ESPN’s Calvin Watkins doubles down on his Yu Darvish nonsense. Also fails to understand how the DL works.

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Last week ESPNDallas.com’s Calvin Watkins — who is primarily a football writer — slammed Yu Darvish for not pitching through elbow pain. As if that’s a thing any sensible baseball analyst would ever recommend in this day and age given the prevalence of Tommy John surgeries, given the value of a top-flight pitcher on a team-friendly contract and given the fact that the Rangers’ season has effectively been over since before Memorial Day.

Yesterday it was reported that the Rangers were probably going to shut Darvish down for the season. A move suggesting that maybe — just maybe — Darvish isn’t being soft or whatever he’s accused of being. A move which suggests that Watkins’ analysis of the situation from last week was off-base.

Watkins doesn’t seem to care. Indeed, he’s doubling down on his dissing of Darvish, once again citing the bumps and bruises of other players and saying that it appeared as though Darvish was “quitting on his team.” But that’s not the best part.

Check this stuff out. It would appear that the man the biggest sports news and information organization on the planet has covering the Major League Baseball team in one of the largest cities in America doesn’t know how the disabled list works:

Darvish could have handled things differently regarding his stint on the disabled list.

Instead of electing to go on the DL, he probably should have asked for some rest — because the Rangers would have given it to him. General manager Jon Daniels made the correct call in sitting Darvish, but perhaps the ace should have delayed the DL process a little bit.

Darvish most likely would miss two to three starts before being asked to do anything. If he was still having issues, then he would have been placed on the DL.

Darvish going on the shelf without waiting to see how he felt after a little time off raises some questions and some perception issues . . . I just wish Darvish had waited a little while before going on the DL, because you don’t want to come across as quitting on your team.

Based on that, here are the things Watkins apparently believes or misunderstands:

  • He is unaware that Darvish has been on the disabled list for some time already.
  • He believes that yesterday’s comments from Jon Daniels did something official regarding Darvish’s status as opposed to merely stating that the team does not believe Darvish will be able to pitch this year.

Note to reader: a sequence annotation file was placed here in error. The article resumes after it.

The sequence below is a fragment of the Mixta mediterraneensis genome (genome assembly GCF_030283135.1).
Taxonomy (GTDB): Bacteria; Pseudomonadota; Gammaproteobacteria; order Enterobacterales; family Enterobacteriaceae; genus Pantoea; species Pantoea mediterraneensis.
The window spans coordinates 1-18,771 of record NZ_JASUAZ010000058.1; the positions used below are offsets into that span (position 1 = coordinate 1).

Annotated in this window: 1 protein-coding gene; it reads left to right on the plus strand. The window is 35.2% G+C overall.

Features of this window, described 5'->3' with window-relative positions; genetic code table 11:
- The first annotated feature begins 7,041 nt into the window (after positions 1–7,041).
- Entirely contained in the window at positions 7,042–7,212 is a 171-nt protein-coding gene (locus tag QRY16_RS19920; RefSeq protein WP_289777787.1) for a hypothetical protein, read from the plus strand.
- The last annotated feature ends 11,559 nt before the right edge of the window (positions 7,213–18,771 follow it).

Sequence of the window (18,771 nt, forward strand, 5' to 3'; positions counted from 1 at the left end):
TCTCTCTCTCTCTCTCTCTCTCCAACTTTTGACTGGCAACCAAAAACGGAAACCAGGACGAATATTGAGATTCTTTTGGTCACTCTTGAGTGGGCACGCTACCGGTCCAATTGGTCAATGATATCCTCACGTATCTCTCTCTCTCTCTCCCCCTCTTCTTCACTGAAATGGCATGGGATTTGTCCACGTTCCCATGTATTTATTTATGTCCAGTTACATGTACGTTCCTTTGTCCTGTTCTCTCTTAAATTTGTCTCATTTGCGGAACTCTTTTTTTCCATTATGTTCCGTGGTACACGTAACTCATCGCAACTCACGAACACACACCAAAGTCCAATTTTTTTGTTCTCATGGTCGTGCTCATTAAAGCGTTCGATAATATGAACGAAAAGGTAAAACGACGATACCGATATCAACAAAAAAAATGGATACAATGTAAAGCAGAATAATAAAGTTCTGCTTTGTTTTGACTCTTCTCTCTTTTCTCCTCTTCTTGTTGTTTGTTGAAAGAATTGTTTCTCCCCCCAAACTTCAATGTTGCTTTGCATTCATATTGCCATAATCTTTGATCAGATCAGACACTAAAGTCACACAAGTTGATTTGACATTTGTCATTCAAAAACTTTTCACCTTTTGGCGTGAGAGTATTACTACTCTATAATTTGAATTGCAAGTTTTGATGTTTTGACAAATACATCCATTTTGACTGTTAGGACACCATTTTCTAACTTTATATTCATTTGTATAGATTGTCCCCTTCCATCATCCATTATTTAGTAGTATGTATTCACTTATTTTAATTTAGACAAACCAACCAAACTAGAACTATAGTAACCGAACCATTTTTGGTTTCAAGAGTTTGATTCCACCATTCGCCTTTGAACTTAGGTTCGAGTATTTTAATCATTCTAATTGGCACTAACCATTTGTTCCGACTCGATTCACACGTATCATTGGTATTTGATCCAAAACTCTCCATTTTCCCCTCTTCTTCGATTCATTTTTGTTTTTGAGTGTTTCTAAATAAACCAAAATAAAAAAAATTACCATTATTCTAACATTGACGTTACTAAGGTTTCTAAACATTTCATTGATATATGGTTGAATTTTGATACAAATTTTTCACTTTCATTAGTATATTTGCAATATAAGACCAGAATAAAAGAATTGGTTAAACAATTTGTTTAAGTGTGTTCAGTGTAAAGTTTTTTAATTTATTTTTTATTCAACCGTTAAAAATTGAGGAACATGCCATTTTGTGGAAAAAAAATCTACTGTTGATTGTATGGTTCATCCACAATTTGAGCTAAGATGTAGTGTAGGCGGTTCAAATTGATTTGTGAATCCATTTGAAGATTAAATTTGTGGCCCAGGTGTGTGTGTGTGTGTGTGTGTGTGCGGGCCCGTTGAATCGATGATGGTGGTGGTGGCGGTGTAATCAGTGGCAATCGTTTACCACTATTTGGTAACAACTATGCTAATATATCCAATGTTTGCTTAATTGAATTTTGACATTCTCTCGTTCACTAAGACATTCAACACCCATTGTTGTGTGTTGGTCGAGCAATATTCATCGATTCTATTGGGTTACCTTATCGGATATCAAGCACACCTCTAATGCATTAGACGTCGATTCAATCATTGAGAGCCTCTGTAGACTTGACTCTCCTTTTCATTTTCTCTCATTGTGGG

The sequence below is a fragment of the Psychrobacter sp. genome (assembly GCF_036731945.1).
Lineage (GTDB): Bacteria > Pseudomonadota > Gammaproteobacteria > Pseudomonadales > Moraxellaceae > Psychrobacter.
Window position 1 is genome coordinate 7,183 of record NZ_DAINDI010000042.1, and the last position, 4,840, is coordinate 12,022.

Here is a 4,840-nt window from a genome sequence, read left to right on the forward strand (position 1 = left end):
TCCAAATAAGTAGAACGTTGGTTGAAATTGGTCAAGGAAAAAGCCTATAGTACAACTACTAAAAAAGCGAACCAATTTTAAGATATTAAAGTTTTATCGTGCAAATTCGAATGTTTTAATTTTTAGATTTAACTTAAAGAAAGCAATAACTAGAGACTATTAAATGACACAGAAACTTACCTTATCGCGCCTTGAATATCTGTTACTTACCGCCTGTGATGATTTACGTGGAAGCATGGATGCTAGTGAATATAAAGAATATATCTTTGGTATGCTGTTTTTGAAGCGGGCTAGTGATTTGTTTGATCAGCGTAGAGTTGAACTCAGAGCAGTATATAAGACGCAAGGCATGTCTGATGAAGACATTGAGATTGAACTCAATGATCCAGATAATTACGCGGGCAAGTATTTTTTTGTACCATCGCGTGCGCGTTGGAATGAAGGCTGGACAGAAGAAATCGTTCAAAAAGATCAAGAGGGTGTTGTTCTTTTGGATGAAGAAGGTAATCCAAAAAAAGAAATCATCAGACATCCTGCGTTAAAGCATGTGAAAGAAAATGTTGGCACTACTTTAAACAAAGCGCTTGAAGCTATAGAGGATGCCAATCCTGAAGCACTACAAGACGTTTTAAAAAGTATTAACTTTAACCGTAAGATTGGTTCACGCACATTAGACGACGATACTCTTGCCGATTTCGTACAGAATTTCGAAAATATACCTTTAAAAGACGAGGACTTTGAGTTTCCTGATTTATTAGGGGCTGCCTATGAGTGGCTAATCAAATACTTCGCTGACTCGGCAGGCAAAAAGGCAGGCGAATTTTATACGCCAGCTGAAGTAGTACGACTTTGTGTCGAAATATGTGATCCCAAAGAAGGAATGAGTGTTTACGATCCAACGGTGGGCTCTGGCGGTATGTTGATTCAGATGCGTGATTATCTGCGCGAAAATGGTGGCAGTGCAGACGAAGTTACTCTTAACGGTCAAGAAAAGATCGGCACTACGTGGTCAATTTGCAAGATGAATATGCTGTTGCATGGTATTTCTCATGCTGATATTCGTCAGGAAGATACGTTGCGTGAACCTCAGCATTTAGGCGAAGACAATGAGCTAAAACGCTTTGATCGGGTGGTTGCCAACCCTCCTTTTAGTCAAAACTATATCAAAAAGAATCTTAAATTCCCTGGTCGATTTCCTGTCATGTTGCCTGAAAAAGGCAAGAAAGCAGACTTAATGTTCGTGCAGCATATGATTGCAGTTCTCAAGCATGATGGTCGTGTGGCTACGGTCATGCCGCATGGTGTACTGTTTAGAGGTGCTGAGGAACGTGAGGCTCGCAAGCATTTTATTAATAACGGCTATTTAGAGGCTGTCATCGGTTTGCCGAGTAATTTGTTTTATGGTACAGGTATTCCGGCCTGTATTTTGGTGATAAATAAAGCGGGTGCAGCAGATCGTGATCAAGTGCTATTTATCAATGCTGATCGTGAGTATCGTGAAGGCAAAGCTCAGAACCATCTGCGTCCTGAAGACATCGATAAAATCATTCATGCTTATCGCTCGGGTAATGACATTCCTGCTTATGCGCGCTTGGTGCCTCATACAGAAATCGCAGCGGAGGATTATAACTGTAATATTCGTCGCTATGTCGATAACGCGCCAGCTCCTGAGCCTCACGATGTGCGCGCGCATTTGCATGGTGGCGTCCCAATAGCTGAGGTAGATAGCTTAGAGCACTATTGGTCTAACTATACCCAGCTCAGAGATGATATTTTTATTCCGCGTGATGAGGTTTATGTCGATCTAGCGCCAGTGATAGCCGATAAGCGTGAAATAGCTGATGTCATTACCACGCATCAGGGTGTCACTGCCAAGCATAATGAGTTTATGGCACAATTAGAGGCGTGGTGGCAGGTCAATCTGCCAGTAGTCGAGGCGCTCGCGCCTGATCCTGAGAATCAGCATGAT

• It appears that Watkins thinks that players just choose when to go on the DL as opposed to having their team put them on it.
  • It appears as if he thinks that the disabled list — like the NFL’s injured reserve list — is a season-long thing, from which no one can return once one is placed on it as opposed to a temporary thing. A temporary thing which allows for players having their time on it calculated retroactively to their last appearance. In Darvish’s case, back to August 9, when he last pitched.

Maybe some of you agree with Watkins’ “suck it up, dude!” attitude about Darvish and his injuries. I think you’re wrong if you think that way, but you are entitled to your opinion. But I’m not sure how anyone can take a thing this guy says about baseball seriously when he quite literally does not know what on Earth he is talking about when it comes to baseball.

We miss you, Richard Durrett. We miss you very badly.

Rays’ Yandy Díaz gets three-year, $24 million deal to avoid arbitration

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ST. PETERSBURG, Fla. – Tampa Bay Rays infielder Yandy Díaz agreed to a three-year, $24 million contract that avoided a salary arbitration hearing.

Díaz’s agreement could be worth $36 million over four seasons.

The 31-year old will receive $6 million this season, $8 million in 2024 and $10 million for 2025. The 2026 club is $12 million with no buyout. There is a $1 million assignment bonus that would be payable by receiving team.

Díaz has spent parts of six seasons in the majors with Cleveland (2017-18) and Tampa Bay (2019-22). He has a career average of .278 with 39 home runs and 198 RBIs.

Acquired by the Rays in a three-team trade on Dec. 13, 2018, Díaz hit .296 with nine homers and 57 RBIs in 137 games last season, He career highs with 71 runs, 140 hits, 33 doubles, and 78 walks.

Díaz was the third Rays’ arbitration-eligible player to reach a deal.

Reliever Pete Fairbanks agreed Friday to a $12 million, three-year contract that could be worth up to $24.6 million over four seasons. The 29-year-old right-hander was 0-0 with a 1.13 ERA in 24 appearances last year after beginning the season on the 60-day injured list with a right lat strain.

Left-hander Jeffrey Springs also agreed last week to a $31 million, four-year contract that could be worth $65.75 million over five seasons.

The 30-year-old began last season in the bullpen and transitioned to the starting rotation in May and finished 9-5 with a 2.46 ERA in 33 appearances, including 25 starts.

Tampa Bay remains scheduled for hearings with right-handers Jason Adam and Ryan Thompson, left-hander Colin Poche, and outfielder Harold Ramírez.